Presidential candidate John Kerry once reportedly said, "Who among us does not love NASCAR?"
Well, if you take Electronic Arts' NASCAR 2005: Chase for the Cup out for a spin, there's a good chance you'll develop at least a mild crush on the sport.
NASCAR 2005 ($49; suitable for all ages) is hitting Xbox, PlayStation 2 and GameCube; I revved up the Xbox version.
There are a lot of changes from EA's previous NASCAR titles, the biggest being the Fight to the Top mode, where you start as a rookie driver in a minor-league circuit and work your way up to NASCAR champion.
This career mode is a blast, and you get to race funky featherlite cars and trucks before graduating to stock cars and eventually regular muscle cars.
If you don't have the patience for the career mode, you can jump into an instant race in any vehicle category.
On the track, there are all sorts of cool innovations, especially the Ally and Intimidator features.
If you get close enough to another car, you can intimidate the driver and force him to make mistakes, or you can share your wind draft. Both paths have benefits and pitfalls.
Intimidation gets you to the front of the pack the fastest, but other drivers will hound you mercilessly.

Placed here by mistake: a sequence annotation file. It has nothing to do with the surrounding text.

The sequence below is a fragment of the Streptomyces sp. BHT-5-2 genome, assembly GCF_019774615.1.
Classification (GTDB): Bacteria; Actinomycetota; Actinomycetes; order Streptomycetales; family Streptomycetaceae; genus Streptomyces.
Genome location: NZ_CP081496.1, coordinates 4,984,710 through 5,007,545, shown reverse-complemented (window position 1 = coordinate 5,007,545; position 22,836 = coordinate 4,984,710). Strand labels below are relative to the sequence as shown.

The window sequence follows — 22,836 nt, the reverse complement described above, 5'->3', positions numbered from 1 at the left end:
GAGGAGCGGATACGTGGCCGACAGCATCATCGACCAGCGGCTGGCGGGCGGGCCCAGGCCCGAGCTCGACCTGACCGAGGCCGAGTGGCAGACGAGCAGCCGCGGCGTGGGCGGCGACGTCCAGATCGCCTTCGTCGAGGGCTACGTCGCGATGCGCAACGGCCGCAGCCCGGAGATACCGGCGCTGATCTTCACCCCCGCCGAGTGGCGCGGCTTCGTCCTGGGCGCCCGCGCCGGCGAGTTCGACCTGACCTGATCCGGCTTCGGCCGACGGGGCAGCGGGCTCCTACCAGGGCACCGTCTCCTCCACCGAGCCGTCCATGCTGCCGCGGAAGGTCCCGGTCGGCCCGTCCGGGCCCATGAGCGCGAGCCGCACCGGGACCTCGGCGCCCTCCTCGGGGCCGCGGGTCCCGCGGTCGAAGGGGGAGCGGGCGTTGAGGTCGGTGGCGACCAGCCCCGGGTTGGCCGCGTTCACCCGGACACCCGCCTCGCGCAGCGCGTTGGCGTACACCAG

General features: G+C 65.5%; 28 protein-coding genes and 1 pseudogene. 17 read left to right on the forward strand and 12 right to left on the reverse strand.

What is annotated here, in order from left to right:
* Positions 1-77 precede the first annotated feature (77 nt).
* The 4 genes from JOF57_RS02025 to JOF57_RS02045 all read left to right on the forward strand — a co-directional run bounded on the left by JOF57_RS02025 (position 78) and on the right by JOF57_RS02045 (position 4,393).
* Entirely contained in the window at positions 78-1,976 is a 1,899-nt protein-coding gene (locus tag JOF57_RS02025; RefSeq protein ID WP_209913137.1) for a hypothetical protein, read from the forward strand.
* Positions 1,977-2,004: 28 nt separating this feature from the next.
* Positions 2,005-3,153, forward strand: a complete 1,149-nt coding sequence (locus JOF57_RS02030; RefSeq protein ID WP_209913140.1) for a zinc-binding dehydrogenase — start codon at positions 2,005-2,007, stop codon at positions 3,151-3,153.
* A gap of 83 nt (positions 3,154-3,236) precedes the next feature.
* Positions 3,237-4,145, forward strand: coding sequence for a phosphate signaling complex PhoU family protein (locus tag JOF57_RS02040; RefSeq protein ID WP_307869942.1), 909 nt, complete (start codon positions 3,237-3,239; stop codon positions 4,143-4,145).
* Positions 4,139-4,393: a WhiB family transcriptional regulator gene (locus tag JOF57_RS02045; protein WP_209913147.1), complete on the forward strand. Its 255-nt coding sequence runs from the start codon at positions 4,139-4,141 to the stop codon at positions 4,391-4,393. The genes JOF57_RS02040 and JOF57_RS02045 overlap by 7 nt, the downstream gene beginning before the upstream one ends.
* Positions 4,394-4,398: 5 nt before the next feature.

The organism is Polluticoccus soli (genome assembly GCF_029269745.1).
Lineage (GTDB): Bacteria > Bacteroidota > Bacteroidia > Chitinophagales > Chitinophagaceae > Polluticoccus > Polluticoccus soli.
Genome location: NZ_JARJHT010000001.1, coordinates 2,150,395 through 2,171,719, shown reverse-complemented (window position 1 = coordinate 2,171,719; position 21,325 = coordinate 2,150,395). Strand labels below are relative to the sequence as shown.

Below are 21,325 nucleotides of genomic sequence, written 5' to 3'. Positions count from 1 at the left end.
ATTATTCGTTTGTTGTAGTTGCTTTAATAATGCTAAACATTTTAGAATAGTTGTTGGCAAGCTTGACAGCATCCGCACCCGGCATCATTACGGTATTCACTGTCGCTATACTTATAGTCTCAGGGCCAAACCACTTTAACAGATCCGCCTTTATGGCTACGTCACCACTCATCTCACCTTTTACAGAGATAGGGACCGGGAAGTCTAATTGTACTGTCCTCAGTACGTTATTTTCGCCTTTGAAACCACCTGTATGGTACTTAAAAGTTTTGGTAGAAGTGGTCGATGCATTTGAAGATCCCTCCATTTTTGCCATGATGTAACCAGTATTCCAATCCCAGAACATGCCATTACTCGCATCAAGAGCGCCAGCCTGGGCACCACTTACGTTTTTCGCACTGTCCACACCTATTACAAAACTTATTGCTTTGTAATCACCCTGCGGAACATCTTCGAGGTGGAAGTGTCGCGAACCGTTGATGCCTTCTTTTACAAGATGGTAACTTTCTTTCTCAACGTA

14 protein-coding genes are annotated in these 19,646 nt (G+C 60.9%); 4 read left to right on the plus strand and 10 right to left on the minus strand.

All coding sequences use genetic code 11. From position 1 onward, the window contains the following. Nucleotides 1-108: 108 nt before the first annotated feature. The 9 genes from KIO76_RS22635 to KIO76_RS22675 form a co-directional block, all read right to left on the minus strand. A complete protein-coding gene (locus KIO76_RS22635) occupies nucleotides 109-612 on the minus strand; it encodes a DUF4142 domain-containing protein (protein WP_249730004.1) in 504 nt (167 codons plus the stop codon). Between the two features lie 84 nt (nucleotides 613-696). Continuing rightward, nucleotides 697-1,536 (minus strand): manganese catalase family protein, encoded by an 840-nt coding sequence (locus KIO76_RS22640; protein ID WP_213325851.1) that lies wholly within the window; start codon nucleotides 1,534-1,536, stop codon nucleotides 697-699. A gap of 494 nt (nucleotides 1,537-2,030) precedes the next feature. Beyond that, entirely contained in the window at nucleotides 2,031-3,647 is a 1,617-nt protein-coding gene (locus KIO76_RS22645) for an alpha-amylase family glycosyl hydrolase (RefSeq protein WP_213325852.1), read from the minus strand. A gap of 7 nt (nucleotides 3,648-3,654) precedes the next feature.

Allies, on the other hand, won't ram you off the road, but you need to be a skilled driver to avoid collisions while passing.
You also can collect prestige points to graduate faster to high-level racing series and gain fans, who will buy more of your merchandise so you can upgrade your car.
There also is a great collection of racetracks, both real world and imaginary.
You can race the traditional ovals if you prefer realism or engage in street racing in New York City and other major metropolitan areas.
Unfortunately, in terms of graphics, these street races don't compare well with other games that focus strictly on street racing, such as EA's own Need for Speed: Underground.
Still, NASCAR 2005 has a ton of great game play and solid graphics under the hood. Xbox and PS2 gamers can enjoy the online mode if they want some human competition.
SEGA IS PUSHING ahead with its plan to beat Electronic Arts' sports franchises on price.
The recently released ESPN NHL 2K5 and ESPN NFL 2K5 clocked in at $19 each, as will ESPN NBA 2K5 when it ships later this year.
So far, EA isn't taking the bait - and probably doesn't need to since Madden 2005 has been riding high on the sales and rental charts.
Sega executives have said in interviews that they're hoping that while hard-core gamers gorge on EA's full-priced titles, casual gamers and gift buyers will graze on the less expensive Sega games.
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